Answer (Justin Tomlinson)

The latest figures for Access to Work may be accessed here: https://www.gov.uk/government/statistics/access-to-work-statistics-april-2007-to-march-2019

There are two main types of Access to Work provision: Assessments and Elements. More than one item of Access to Work provision of the same type or of different types can be approved for the same person in a given financial year or in different financial years. Table 3 of the Access to Work Statistics includes the number of people who had any Access to Work provision approved by various customer characteristics. Within the regions breakdown you will find the number of people who were approved for any Access to Work provision in London.

In 2018/19, 80 people in the Bermondsey and Old Southwark constituency had any Access to Work provision approved. We do not routinely publish geographic breakdowns to constituency level. This figure was obtained from the Department for Work and Pensions’ Disability Service Client (DiSC) administrative system and is rounded to the nearest 10.

16 Mar 2020, 2:49 p.m. Access to Work Programme Neil Coyle

Question

To ask the Secretary of State for Work and Pensions, what steps she is taking to reduce the time taken for Access to Work applications to be processed.

Answer (Justin Tomlinson)

Access to Work is focused on reviewing and improving our customer journey to ensure we provide an excellent level of service. In order to support customers to move into work as quickly as possible we prioritise any applications where the customer is due to begin work in four weeks or less.

12 Mar 2020, 5:43 p.m. Housing Benefit: Social Rented Housing Neil Coyle

Question

To ask the Secretary of State for Work and Pensions, whether she has made an estimate of the number of benefits claimants that will be affected by the European Court of Human Rights judgement of 24 October 2019 on the classification of panic rooms for the purposes of the spare room subsidy.

Answer (Will Quince)

We are carefully considering the court’s decision.

12 Mar 2020, 5:43 p.m. Housing Benefit: Social Rented Housing Neil Coyle

Question

To ask the Secretary of State for Work and Pensions, whether she has made an estimate of the annual cost to the public purse of amending benefit claimants' payments in line with the European Court of Human Rights judgement of 24 October 2019 on the classification of panic rooms for the purposes of the spare room subsidy.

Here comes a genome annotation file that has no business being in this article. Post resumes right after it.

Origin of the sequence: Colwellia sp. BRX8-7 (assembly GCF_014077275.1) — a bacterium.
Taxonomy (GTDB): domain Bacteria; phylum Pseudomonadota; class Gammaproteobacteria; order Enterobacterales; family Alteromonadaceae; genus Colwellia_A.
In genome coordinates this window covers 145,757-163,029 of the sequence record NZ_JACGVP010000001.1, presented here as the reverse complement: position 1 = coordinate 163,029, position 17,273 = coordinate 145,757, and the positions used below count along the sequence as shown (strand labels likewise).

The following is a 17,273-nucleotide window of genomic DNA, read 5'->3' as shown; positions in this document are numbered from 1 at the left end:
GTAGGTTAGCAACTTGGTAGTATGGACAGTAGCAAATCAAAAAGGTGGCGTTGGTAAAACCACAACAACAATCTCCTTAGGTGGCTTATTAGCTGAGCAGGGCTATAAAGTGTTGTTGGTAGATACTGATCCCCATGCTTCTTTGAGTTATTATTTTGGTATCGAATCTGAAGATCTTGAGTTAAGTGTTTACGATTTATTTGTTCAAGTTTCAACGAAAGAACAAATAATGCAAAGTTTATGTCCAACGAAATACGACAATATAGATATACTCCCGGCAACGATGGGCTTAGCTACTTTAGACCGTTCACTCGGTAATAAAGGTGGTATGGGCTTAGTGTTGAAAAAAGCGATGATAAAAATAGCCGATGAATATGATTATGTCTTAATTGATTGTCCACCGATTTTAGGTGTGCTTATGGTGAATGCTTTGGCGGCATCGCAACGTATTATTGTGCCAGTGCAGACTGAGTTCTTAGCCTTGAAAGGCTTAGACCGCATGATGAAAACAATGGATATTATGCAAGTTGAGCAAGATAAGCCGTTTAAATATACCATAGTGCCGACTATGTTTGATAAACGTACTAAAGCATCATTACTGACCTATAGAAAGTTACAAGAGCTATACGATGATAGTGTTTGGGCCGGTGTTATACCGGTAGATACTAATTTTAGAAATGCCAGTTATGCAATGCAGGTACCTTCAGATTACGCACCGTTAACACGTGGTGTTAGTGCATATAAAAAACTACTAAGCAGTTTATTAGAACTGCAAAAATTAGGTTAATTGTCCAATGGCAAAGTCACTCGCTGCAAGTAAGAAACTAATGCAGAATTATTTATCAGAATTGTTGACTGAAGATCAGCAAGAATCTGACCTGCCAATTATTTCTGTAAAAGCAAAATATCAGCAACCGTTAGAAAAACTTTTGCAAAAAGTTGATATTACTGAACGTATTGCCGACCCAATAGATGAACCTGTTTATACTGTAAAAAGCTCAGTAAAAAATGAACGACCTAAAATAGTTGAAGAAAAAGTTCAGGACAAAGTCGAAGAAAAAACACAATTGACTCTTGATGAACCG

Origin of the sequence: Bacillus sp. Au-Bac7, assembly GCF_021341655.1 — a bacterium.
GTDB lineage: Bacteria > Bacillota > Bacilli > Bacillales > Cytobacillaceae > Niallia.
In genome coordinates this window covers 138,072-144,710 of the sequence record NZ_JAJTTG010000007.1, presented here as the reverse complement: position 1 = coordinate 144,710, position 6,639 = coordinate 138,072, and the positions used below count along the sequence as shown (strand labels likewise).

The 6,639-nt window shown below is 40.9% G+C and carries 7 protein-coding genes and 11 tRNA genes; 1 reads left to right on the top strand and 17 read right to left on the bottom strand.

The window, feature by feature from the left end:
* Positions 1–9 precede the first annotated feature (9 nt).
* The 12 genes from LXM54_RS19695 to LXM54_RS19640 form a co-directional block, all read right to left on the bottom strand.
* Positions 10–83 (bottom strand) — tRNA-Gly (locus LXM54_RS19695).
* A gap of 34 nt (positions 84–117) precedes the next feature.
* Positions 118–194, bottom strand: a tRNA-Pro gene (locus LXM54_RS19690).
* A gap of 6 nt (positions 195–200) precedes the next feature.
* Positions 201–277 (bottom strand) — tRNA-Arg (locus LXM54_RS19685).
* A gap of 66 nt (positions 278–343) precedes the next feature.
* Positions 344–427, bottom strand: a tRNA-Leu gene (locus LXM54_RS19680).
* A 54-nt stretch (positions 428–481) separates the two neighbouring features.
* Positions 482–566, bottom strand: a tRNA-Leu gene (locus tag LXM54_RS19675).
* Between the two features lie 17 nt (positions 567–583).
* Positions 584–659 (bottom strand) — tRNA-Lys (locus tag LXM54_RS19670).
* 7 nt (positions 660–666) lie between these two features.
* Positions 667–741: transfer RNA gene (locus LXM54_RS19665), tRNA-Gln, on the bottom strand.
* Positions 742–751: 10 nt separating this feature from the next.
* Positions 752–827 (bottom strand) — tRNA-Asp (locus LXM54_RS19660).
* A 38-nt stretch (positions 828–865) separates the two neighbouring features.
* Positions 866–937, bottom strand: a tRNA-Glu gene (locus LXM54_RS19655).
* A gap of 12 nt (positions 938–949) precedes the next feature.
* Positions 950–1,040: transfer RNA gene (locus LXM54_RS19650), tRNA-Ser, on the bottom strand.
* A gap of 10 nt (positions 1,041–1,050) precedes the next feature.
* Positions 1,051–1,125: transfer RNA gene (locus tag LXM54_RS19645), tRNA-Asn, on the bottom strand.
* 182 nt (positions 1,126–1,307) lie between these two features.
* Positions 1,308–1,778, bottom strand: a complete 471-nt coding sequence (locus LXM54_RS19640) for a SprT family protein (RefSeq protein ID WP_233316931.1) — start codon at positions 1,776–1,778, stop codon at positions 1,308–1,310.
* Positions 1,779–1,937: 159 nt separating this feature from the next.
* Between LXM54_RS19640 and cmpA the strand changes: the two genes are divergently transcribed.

Answer (Will Quince)

We are carefully considering the court’s decision.

12 Mar 2020, 12:36 p.m. Housing Benefit: Social Rented Housing Neil Coyle

Question

To ask the Secretary of State for Work and Pensions, how much money from the public purse was spent on legal fees for cases relating to the classification of panic rooms as spare rooms for the purposes of the spare room subsidy in each of the last five years.

Answer (Will Quince)

Case “A” a property adapted under the sanctuary scheme, including the installation of a panic room, was heard from the Court of Appeal upwards alongside a number of other cases challenging the Removal of the Spare Room Subsidy (RSRS) policy. Therefore, we are unable to apportion the specific costs in relation to case A.

In the majority of the cases it was found that the removal of the RSRS policy was lawful and that Discretionary Housing Payments(DHPs) were an appropriate mitigation.

Since 2011 the Government has provided over £1bn in DHPs to local authorities (LAs) to help support vulnerable people affected by different welfare reforms including the RSRS. Additionally, we announced a further £40m for DHPs in 2020/21.

12 Feb 2020, 12:24 p.m. Disability Living Allowance: Older People Neil Coyle

Question

To ask the Secretary of State for Work and Pensions, how many people over state retirement age receiving disability living allowance have had their lifetime awards reassessed in each of the last 10 years.

Answer (Justin Tomlinson)

This information is only available at disproportionate cost to DWP as the Department does not have a business requirement for this information to be retained.

6 Feb 2020, 11:11 a.m. Disability Living Allowance Neil Coyle

Question

To ask the Secretary of State for Work and Pensions, how many people receiving disability living allowance over state retirement age have had their lifetime awards reviewed in each of the last six years.

Answer (Justin Tomlinson)

This information is only available at disproportionate cost to DWP as the Department does not have a business requirement for this information to be retained.

17 Jul 2019, 1:24 p.m. Flexible Support Fund and Universal Credit Neil Coyle

Question

To ask the Secretary of State for Work and Pensions, what plans her Department has to increase awareness of the (a) universal support and (b) flexible support fund.

Answer (Alok Sharma)

Alongside the Universal Credit telephony and face to face support for non-digital and vulnerable claimants, The Help to Claim service is being delivered from 1 April 2019 by Citizens Advice and Citizens Advice Scotland. Some aspects of this were previously delivered by Local Authorities before 31 March 2019 under the name “Universal Support”.

DWP works together with Citizens Advice and Citizens Advice Scotland through the Help to Claim partnership to ensure that support is signposted for claimants and partners: this is not a fund but a support offer for claimants making their claim to Universal Credit through to receiving their first payment.